The Fordham Digital Humanities Working Group and the Graduate School of Arts and Science are pleased to announce the 2016-18 HASTAC Scholars: Sharon Harris Jeter (PhD candidate, English) and Damien Strecker (PhD candidate, History). Our HASTAC Scholars represent Fordham's lively digital humanities community in HASTAC's distinguished, international online forum. In their roles as HASTAC Scholars at Fordham, they will contribute to the campus digital humanities dialogue by organizing workshops, reading groups, writing blog posts about their work, and other activities. HASTAC Scholars are generously funded by the GSAS.
Sharon Harris Jeter is a Senior Teaching Fellow and PhD Candidate in the English Department. Her dissertation examines the interdependent ways that music moves its hearers affectively, rhetorically, and physically in seventeenth-century English literature, and how music’s power to move thus ultimately forms communities. Sharon holds degrees in music and humanities and has received grants to the Folger Shakespeare Library, Digital Humanities Summer Institute, and for founding Fordham University’s Music and Sound Studies reading group. She has also worked on the editorial staff of 19th-Century Music, published by UC Press, and Opera Quarterly, published by Oxford Journals.
Damien Strecker is a PhD candidate in the History Department. He received his BA in history from Xavier University and his MA in African American and African diaspora studies from Indiana University. His current research delves into 1930s to 1960s church formation and community development in the South Bronx during a time of dynamic demographic shifts. During his two years working with Fordham’s Bronx African American History Project, he helped collect local oral histories and aided in digitizing the collection. The collection contains nearly 300 interviews of residents who helped shape the South Bronx from pre-WWII to today, and can be accessed via Fordham Library’s Digital Commons. He’s interested in making digital historical resources available to as many people as possible, with a particular emphasis on connecting university research to high school classrooms.
you a graduate student engaged with innovative projects and research at the
intersection of digital media and learning, 21st-century education, and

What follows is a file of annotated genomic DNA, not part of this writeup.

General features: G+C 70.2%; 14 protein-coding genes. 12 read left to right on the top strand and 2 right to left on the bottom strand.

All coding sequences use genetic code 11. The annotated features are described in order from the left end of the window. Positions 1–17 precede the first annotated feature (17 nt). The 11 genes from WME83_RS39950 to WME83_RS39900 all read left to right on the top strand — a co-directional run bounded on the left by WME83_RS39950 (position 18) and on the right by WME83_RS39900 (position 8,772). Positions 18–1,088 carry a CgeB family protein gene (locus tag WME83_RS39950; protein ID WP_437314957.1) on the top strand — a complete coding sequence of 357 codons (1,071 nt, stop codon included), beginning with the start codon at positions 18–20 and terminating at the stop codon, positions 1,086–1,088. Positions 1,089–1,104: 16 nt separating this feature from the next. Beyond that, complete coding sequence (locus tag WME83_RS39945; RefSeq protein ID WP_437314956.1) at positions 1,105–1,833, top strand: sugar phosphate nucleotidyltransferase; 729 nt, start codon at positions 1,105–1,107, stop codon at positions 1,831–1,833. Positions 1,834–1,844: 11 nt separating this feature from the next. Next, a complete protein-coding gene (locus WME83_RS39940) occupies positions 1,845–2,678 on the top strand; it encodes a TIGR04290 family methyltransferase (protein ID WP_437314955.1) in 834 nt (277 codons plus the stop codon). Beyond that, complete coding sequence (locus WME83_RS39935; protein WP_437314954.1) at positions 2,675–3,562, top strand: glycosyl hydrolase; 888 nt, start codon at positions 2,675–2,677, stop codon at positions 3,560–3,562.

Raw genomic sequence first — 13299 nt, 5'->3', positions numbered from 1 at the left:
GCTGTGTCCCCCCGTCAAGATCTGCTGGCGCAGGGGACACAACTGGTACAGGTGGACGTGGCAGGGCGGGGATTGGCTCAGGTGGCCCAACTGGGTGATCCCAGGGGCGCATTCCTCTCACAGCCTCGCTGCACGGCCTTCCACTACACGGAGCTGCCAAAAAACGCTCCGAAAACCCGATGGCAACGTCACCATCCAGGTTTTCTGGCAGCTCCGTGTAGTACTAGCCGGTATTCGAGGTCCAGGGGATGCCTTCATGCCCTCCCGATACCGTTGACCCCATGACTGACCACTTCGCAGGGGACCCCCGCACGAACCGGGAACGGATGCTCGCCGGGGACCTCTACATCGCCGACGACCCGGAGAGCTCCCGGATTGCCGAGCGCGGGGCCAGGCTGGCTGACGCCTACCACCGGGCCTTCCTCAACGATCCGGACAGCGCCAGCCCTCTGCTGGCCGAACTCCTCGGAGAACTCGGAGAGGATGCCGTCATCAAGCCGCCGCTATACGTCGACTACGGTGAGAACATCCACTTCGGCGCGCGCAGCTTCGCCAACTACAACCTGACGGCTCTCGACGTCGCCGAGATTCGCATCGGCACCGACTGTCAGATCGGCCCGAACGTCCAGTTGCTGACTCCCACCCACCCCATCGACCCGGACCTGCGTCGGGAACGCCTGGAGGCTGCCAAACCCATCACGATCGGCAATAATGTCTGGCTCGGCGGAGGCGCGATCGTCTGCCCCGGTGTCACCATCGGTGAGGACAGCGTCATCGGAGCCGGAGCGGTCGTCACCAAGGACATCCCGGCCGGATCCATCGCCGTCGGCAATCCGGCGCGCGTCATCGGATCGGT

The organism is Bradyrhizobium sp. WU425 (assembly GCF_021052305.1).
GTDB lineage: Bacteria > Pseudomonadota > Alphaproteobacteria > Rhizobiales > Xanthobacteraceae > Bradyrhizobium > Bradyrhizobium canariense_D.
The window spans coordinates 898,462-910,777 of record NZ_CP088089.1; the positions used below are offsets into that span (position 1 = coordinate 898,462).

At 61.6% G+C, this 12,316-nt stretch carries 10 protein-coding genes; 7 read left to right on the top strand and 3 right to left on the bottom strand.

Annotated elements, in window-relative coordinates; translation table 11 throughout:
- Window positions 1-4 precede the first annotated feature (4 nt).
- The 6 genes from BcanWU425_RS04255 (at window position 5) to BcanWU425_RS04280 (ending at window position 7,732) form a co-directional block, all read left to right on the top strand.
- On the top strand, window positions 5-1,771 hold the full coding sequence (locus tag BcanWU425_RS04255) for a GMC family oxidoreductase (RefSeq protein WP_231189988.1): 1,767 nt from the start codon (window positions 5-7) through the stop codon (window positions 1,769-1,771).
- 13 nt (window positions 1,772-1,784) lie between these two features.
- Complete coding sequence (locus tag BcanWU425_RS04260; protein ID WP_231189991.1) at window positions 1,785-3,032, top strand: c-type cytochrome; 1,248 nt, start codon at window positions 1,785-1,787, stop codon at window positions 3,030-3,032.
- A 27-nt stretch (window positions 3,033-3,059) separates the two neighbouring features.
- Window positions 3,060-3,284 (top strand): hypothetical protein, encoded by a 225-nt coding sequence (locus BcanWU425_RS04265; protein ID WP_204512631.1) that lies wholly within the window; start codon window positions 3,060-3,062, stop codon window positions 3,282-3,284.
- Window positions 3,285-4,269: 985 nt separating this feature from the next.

technology in the arts, humanities and sciences? Would you like join an
international conversation about the digital humanities? If so, you are invited
to apply for the opportunity to become a 2016-2017 HASTAC scholar.
As a Scholar, you will represent Fordham University at HASTAC’s prestigious,
online community. Two successful candidates will each receive a $300
honorarium from the office of the Dean of GSAS.
(pronounced "haystack"), which stands for Humanities, Arts, Science,
and Technology Advanced Collaboratory, is an interdisciplinary, international
network of undergraduate and graduate students, faculty, as well as librarians,
archivists, museum curators, publishers, and IT specialists. Members of
the HASTAC community blog, host forums, organize events, and discuss new ideas,
projects, and technologies that reconceive teaching, learning, research,
writing and structuring knowledge. For more information about HASTAC
Scholars and to see their discussion forums, please see the HASTAC Scholars
website and also this page.
Remain in good
standing with the university.
Give one workshop
centered on integrating digital tools into the classroom or research. The
workshop will be open to the campus community and given by April 2016.
Be an active
participant in the Fordham Graduate Student Digital Humanities Group by leading
or planning one or more events related to the digital humanities, including
workshops, speakers, and/or reading groups.
according to your interests and abilities, in the discussions taking place on
the HASTAC website, as well as related events taking place during the year.
Between September and May, contribute no fewer than two posts
per semester to the HASTAC Scholars blog and to the Fordham GSDH blog. (These
may be cross-posted.)
Report your activities at least twice a semester to a faculty
mentor to be assigned to you.
will be evaluated based on the scholar’s activities in the areas of digital
humanities research, pedagogy and technology, and service to the community.
Highly motivated students with limited exposure to the digital humanities are
encouraged to apply. This opportunity is an excellent way to learn more about
digital media and practices.
To make the application, please answer the following the questions:
Why do you want to
become a HASTAC Scholar?
How will being a
HASTAC Scholar support your current work at work Fordham? Please speak to this
question in terms of both your teaching and research, noting your experience
with digital humanities research and pedagogy.
What strengths and
experience can you contribute to the HASTAC community?